Low tone of voice, muscle tension, flushed face, sweating, carefully controlled expressions and voice volume.

Nervous:
Talking fast, touching face, repeating things, fidgeting, quickened pulse and breathing.

Sadness:
Stopping mid-sentence to avoid crying, puffy eyes, splotchy skin, blank stare.

Don’t spend too long on negative emotions.

As someone who puts all my teenage angst (still going strong, just shy of 27) into my writing, I frequently struggle with not making my characters spend half the story crying. But while sustained happiness does indeed make for a boring story, too much repetitive, drawn-out, detailed misery can also get old. It can lose impact, and leave readers bored. Make your characters’ breakdowns count.

Make descriptions of settings and situations raw.

In a particularly emotional scene, it stands to reason that words and images that illicit a strong emotional reaction should be used. Descriptions should be intense and detailed, but simple. I have a running list of things that make me really FEEL, added onto whenever I see, read, or experience something big. Then I put these things in my stories as I see fit.

Be mean to your characters.

Simple—if your characters don’t have serious problems, there’s no story. Bully them, steal from them, break them down. But make it meaningful. Nobody likes a story that’s shitty and dark all the way through for no reason.

Be subtle.

One of the many marks of a truly great writer is the ability to make a story emotionally impactful while avoiding making it melodramatic. This goes along with not depicting in detail too much drawn out negative emotion, and using bottled feelings and subtext to your advantage. When writing a scene, especially one heavy on intense emotion, it’s crucial to be realistic. And of course, you don’t want to annoy readers with excessively dramatic dialogue and behavior from your characters. Even in a particularly painful or exciting chapter, keeping the characters’ reactions (and the narrative itself) relatively “low-key” is almost always best. That’s not to say you shouldn’t make your characters react to major events with intense emotions—of course, if someone hears that their family has been killed, they’re going to react violently. But there’s still room to rely on nuance rather than soap opera-esque theatrics. Don’t be heavy-handed as far as forcing the visceral impact of a scene or moment.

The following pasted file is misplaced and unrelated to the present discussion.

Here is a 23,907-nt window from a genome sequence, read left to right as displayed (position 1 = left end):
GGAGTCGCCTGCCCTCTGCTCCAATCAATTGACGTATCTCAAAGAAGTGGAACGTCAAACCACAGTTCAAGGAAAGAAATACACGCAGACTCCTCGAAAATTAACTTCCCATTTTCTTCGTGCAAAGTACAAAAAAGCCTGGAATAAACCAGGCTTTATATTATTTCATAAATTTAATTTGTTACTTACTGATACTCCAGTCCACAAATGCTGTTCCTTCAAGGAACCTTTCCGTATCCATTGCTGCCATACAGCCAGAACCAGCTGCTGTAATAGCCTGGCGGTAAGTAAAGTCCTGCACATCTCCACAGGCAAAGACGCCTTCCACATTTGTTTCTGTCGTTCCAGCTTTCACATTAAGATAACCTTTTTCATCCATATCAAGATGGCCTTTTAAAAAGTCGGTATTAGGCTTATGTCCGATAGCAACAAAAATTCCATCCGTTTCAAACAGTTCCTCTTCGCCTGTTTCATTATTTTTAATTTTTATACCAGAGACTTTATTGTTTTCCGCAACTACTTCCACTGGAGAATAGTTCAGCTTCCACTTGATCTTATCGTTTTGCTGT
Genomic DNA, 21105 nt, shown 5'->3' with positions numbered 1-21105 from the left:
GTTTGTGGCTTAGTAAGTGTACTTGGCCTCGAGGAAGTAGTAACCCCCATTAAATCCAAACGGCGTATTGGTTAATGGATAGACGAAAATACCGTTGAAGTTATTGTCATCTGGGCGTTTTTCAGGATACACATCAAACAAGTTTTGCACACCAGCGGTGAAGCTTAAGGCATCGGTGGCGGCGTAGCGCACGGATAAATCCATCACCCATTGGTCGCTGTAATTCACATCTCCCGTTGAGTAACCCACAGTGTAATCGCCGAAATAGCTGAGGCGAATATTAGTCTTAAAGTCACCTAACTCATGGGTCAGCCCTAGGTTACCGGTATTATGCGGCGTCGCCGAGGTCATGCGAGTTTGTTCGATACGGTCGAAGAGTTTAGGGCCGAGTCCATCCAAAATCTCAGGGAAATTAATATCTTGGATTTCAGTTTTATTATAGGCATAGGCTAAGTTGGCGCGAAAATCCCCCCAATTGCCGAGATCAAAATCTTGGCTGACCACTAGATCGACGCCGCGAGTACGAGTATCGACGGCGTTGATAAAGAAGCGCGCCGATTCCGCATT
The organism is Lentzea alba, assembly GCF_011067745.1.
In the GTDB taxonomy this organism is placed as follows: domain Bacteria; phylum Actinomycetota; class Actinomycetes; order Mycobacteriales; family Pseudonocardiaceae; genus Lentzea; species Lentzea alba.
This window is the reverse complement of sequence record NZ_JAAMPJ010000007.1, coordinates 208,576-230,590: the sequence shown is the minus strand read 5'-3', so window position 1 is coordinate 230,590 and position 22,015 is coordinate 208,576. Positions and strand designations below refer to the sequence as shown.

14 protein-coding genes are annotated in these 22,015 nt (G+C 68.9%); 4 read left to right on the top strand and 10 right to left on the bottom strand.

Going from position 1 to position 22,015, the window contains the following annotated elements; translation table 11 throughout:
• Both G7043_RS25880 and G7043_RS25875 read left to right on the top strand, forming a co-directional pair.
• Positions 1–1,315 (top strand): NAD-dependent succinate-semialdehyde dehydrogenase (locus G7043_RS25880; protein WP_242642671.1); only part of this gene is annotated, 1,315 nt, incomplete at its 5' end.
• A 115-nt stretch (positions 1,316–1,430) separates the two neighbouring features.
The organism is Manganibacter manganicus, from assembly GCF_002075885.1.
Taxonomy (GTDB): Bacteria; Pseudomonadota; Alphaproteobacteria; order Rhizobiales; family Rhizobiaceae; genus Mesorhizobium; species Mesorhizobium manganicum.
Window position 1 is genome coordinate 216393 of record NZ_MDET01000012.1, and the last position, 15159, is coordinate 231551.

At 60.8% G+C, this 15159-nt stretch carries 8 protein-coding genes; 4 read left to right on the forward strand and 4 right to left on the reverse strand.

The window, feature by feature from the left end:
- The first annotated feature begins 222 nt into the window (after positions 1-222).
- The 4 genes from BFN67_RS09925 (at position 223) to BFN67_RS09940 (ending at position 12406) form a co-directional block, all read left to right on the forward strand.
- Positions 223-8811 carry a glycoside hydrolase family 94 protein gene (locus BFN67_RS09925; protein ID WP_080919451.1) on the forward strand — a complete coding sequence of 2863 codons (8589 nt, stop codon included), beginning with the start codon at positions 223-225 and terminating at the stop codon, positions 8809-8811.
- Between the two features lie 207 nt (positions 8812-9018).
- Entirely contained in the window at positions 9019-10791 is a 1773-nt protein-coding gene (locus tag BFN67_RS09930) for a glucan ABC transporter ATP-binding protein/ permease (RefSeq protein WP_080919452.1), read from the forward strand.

Write in deep POV.

This might be my number one tip in writing intense emotion. I almost never write in the third person because I find that it’s far less amenable to giving a story a sense of humanity. Going a step further than simple first person, deep point of view involves fully writing from a single character’s perspective. What they don’t know, you don’t know. Their opinions are your opinions as far as the story is concerned. Their feelings are your own. People are never impartial and don’t know everything—writing in deep POV reflects the messy, emotional reality of life.

Write small.

Actually, this is my number one tip in writing emotional stories. One of my favorites quotes on writing, from Richard Price—“The bigger the issue, the smaller you write. Remember that. You don’t write about the horrors of war. No. You write about a kid’s burnt socks lying on the road. You pick the smallest manageable part of the big thing, and you work off the resonance.” This is an extension of showing rather than telling. Life is a series of moments and reactions, and more often than not, it’s the little human things that make it meaningful.

Go forth—make your readers angry and miserable. Make them fall in love with your characters, and never feel weird about crying at your own writing. If you do it right, writing fiction should be an emotional process.